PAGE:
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E.g., 02/23/2019
E.g., 02/23/2019
Feb 21, 2019

Some media outlets are reporting that special counsel Robert Mueller may soon hand over a report regarding Russian interference in the 2016 election. Will this bring bad news for President Donald Trump and his administration?

Feb 18, 2019

A fall graduate policy workshop led by professor Sam Wang explored the complex issue of gerrymandering, a process that manipulates geographic regions to provide an advantage to a particular political party.

Feb 13, 2019
How has the state of journalism changed during President Donald Trump's tenure? Seasoned journalist Mara Liasson joins this episode to discuss what is and isn't working in the media realm as well as the trajectory of her own career at NPR.
 
Jan 24, 2019

The government shutdown is now in its 33rd day, with the Senate ready to vote today on proposals to reopen government. Both are expected to fail.

Julian Zelizer and Sam Wang discuss the implications of the shutdown in this episode.

Jan 18, 2019

Despite decades of violent conflict across countries like Afghanistan, Pakistan and Iraq, thousands of private sector firms are operating in those among other conflict-affected regions.

Jan 16, 2019

Some say the United States is heading down a road toward isolationism. In this episode, Julian Zelizer and Sam Wang discuss the uncertain future of American global leadership with Ivo Daalder and James Lindsay.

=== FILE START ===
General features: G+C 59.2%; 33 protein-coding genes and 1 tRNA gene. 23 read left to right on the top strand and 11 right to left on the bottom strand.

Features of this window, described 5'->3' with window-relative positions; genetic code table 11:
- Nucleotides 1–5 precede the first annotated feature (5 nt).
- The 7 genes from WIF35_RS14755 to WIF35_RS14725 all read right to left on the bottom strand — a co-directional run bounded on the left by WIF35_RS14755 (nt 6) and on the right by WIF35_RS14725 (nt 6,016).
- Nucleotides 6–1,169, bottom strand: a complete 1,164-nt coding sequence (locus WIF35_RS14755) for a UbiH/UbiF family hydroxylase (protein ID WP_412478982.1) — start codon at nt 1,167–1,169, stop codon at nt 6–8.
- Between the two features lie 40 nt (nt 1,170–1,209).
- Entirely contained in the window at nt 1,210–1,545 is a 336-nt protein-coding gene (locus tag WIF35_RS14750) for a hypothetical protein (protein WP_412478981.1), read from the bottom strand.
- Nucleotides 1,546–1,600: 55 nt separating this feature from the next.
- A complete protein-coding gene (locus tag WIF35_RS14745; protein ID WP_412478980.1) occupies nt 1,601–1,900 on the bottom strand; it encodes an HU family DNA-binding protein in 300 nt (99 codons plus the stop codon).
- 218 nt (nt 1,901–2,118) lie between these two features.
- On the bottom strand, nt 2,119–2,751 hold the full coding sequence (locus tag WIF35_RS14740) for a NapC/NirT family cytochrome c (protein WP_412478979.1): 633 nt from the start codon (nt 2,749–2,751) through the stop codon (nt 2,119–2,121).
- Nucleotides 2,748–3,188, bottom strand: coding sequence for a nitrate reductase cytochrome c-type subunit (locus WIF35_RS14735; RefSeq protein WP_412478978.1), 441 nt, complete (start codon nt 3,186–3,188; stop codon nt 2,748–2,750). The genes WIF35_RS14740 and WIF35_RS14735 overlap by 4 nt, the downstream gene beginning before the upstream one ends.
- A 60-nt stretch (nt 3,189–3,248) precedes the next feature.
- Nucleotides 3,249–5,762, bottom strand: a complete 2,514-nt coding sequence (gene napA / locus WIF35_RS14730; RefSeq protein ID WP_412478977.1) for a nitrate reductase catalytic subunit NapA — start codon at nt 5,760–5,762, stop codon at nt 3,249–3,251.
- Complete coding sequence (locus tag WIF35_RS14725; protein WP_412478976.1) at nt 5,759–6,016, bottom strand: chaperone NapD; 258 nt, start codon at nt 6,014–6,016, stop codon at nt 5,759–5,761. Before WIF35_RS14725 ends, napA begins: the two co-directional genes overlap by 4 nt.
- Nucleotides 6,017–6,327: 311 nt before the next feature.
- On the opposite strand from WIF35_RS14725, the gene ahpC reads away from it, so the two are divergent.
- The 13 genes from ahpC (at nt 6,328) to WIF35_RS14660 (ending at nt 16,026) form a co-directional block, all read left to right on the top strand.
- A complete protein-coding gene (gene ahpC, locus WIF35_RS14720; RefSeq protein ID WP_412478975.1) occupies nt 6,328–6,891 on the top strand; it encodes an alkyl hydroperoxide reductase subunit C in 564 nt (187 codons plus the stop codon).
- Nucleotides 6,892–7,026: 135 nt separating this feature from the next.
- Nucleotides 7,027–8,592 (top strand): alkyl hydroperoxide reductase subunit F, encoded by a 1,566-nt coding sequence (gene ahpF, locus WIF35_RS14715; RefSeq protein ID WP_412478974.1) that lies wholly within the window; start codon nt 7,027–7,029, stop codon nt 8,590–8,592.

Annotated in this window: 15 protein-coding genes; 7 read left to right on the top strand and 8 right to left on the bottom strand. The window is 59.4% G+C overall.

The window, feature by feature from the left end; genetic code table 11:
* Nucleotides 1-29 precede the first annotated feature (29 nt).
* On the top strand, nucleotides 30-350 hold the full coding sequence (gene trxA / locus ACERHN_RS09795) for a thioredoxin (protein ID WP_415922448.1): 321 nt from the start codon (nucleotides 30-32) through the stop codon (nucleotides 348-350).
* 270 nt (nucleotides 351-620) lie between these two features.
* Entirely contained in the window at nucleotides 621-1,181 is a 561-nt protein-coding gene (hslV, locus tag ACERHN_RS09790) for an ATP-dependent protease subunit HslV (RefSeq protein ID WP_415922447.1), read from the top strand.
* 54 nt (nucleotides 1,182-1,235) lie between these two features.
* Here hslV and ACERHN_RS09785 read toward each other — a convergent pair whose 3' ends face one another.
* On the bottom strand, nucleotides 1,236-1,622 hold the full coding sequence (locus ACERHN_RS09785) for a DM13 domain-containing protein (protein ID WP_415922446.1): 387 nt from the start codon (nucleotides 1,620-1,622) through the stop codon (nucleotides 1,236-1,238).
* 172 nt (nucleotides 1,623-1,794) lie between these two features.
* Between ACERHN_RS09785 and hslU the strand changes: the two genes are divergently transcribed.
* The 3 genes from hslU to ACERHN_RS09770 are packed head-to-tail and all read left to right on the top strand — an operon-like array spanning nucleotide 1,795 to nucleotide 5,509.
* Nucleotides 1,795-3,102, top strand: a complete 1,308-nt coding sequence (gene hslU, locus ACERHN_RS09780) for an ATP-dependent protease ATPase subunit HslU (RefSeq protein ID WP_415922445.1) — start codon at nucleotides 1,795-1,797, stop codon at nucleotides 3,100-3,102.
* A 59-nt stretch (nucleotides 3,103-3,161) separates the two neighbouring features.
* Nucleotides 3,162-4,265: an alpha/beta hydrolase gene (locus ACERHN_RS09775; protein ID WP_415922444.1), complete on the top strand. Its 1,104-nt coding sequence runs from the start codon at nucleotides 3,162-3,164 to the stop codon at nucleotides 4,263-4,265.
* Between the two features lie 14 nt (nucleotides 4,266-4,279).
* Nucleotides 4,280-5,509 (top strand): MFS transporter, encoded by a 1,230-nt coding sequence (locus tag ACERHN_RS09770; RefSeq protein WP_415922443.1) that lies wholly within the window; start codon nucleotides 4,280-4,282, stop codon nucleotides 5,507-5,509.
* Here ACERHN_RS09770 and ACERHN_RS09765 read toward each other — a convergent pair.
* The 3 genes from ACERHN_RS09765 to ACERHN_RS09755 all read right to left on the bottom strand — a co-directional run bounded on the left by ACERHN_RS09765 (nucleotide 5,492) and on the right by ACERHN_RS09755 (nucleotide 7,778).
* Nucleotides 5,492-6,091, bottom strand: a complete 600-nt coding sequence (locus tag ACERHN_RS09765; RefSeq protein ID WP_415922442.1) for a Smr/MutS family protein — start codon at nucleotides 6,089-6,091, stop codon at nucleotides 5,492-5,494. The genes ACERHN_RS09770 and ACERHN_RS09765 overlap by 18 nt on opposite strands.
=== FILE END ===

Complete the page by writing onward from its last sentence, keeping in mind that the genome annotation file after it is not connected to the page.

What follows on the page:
Jan 15, 2019

Americans seeking information about unemployment rates, wage growth and inflation can do so with the click of a button. But transparency of this kind is not readily available in many developing countries. How does this flow of information — or lack thereof — affect political stability around the world?

Jan 9, 2019

In his farewell address, President Barack Obama identified a number of “fault lines” in American society from politics to economics to race. In this episode, Sam Wang discusses these societal divisions with regular podcast co-host Julian Zelizer and guest Kevin Kruse — co-authors...

Jan 8, 2019

Princeton faculty members Kevin Kruse and Julian Zelizer are well known for their efforts to explain U.S. history and current events to the broad public.

Jan 7, 2019

A small percentage of Americans, less than 9 percent, shared links to so-called “fake news” sites on Facebook during the 2016 presidential election campaign, but this behavior was disproportionately common among people over the age of 65, according to a new analysis by...

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